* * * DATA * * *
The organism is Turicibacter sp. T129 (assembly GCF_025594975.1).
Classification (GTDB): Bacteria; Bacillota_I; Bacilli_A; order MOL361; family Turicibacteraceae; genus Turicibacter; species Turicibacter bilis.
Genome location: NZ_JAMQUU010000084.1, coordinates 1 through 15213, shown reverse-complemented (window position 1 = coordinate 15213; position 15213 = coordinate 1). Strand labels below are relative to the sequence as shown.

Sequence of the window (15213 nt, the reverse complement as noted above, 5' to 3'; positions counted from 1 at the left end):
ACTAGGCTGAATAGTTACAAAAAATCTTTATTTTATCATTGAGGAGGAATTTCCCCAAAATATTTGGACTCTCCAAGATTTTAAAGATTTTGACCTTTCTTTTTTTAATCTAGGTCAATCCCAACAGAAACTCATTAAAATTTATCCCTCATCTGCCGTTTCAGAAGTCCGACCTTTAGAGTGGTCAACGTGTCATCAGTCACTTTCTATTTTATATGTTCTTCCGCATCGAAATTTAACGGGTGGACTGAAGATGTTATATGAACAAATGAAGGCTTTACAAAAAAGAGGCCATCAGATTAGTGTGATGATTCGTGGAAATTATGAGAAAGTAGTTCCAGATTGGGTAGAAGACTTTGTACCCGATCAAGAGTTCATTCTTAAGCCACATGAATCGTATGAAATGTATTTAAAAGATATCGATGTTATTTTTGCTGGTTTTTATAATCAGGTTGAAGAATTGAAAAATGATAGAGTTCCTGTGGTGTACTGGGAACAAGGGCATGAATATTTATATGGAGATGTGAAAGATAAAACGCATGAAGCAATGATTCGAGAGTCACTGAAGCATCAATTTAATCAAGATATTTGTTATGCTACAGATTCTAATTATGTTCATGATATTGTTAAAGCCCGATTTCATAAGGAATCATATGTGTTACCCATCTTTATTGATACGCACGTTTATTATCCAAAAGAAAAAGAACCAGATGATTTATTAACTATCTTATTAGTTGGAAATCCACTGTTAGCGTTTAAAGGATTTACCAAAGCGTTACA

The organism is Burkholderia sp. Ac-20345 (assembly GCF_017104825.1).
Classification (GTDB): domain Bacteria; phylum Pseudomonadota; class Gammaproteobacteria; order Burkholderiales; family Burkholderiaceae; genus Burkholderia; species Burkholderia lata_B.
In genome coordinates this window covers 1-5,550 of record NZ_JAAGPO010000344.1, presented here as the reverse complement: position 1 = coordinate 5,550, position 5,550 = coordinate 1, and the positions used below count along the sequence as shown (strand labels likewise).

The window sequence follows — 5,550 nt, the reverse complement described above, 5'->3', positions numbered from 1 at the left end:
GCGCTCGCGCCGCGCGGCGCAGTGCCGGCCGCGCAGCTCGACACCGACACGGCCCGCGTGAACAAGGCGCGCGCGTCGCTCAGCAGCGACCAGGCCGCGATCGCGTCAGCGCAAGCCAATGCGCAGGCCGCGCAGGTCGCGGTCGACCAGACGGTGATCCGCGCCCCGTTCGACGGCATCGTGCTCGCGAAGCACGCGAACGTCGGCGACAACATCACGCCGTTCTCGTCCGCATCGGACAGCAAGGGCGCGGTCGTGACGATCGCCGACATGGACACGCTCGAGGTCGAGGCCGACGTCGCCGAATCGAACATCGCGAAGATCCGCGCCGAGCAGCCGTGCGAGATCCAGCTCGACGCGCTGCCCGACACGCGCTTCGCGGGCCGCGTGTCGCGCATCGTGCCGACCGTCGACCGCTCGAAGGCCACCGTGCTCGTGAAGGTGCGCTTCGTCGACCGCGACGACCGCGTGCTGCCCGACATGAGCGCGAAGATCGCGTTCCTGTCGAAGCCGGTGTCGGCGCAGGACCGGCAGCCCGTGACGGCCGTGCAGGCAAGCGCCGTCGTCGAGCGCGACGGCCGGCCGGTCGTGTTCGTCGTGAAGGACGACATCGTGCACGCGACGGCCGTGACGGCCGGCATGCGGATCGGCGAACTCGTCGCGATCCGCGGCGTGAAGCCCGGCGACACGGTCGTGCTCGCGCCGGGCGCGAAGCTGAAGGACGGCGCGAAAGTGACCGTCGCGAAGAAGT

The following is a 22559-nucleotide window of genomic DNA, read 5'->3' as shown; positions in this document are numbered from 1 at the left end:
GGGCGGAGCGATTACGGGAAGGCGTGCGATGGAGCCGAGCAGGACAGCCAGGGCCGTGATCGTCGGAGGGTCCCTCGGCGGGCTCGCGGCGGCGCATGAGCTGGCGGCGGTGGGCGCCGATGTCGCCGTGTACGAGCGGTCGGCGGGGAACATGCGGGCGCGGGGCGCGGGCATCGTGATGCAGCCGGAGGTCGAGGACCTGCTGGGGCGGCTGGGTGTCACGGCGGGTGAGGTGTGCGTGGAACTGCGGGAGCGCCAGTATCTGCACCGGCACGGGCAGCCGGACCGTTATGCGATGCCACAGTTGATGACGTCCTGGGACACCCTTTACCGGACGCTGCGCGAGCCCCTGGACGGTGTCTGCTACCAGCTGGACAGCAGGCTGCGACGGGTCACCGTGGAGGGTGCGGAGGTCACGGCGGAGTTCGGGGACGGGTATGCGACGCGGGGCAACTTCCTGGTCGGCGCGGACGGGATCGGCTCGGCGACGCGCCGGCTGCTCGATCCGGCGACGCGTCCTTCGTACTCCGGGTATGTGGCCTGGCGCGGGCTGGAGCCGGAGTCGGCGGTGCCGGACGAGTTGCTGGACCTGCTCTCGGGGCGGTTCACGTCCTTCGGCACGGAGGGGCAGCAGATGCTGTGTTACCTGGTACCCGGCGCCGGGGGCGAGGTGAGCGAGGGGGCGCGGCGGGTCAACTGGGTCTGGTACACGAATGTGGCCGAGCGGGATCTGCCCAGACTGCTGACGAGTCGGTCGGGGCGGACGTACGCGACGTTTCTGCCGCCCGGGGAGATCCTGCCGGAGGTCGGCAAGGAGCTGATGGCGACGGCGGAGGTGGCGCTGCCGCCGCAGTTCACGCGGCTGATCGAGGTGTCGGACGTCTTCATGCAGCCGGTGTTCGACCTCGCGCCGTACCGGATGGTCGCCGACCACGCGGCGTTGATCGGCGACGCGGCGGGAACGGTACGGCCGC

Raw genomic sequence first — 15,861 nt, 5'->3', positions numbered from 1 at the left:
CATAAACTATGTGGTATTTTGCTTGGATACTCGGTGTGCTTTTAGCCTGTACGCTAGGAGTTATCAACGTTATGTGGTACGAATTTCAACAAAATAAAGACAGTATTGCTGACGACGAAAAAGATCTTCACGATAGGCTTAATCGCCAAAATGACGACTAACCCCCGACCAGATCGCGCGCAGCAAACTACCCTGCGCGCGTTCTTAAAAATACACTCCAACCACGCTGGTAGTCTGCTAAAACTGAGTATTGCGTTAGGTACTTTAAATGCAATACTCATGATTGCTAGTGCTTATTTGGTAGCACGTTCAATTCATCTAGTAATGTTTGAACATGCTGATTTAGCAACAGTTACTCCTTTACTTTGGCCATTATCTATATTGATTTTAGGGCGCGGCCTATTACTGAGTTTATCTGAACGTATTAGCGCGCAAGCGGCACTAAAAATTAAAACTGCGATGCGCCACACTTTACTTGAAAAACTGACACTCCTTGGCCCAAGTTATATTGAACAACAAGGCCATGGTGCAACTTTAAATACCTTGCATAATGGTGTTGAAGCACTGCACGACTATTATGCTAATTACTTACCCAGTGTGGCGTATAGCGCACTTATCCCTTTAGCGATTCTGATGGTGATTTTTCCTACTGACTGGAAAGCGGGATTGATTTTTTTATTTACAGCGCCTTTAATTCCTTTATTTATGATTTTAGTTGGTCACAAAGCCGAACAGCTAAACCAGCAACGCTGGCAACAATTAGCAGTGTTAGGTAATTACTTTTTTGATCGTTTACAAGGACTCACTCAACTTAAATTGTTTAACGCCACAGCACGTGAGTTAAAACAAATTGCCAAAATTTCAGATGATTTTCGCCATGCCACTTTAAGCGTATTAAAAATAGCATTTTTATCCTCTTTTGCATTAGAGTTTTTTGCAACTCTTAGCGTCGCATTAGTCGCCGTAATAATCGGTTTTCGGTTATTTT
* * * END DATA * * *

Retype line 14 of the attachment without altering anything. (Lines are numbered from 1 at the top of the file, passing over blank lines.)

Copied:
CATAAACTATGTGGTATTTTGCTTGGATACTCGGTGTGCTTTTAGCCTGTACGCTAGGAGTTATCAACGTTATGTGGTACGAATTTCAACAAAATAAAGACAGTATTGCTGACGACGAAAAAGATCTTCACGATAGGCTTAATCGCCAAAATGACGACTAACCCCCGACCAGATCGCGCGCAGCAAACTACCCTGCGCGCGTTCTTAAAAATACACTCCAACCACGCTGGTAGTCTGCTAAAACTGAGTATTGCGTTAGGTACTTTAAATGCAATACTCATGATTGCTAGTGCTTATTTGGTAGCACGTTCAATTCATCTAGTAATGTTTGAACATGCTGATTTAGCAACAGTTACTCCTTTACTTTGGCCATTATCTATATTGATTTTAGGGCGCGGCCTATTACTGAGTTTATCTGAACGTATTAGCGCGCAAGCGGCACTAAAAATTAAAACTGCGATGCGCCACACTTTACTTGAAAAACTGACACTCCTTGGCCCAAGTTATATTGAACAACAAGGCCATGGTGCAACTTTAAATACCTTGCATAATGGTGTTGAAGCACTGCACGACTATTATGCTAATTACTTACCCAGTGTGGCGTATAGCGCACTTATCCCTTTAGCGATTCTGATGGTGATTTTTCCTACTGACTGGAAAGCGGGATTGATTTTTTTATTTACAGCGCCTTTAATTCCTTTATTTATGATTTTAGTTGGTCACAAAGCCGAACAGCTAAACCAGCAACGCTGGCAACAATTAGCAGTGTTAGGTAATTACTTTTTTGATCGTTTACAAGGACTCACTCAACTTAAATTGTTTAACGCCACAGCACGTGAGTTAAAACAAATTGCCAAAATTTCAGATGATTTTCGCCATGCCACTTTAAGCGTATTAAAAATAGCATTTTTATCCTCTTTTGCATTAGAGTTTTTTGCAACTCTTAGCGTCGCATTAGTCGCCGTAATAATCGGTTTTCGGTTATTTT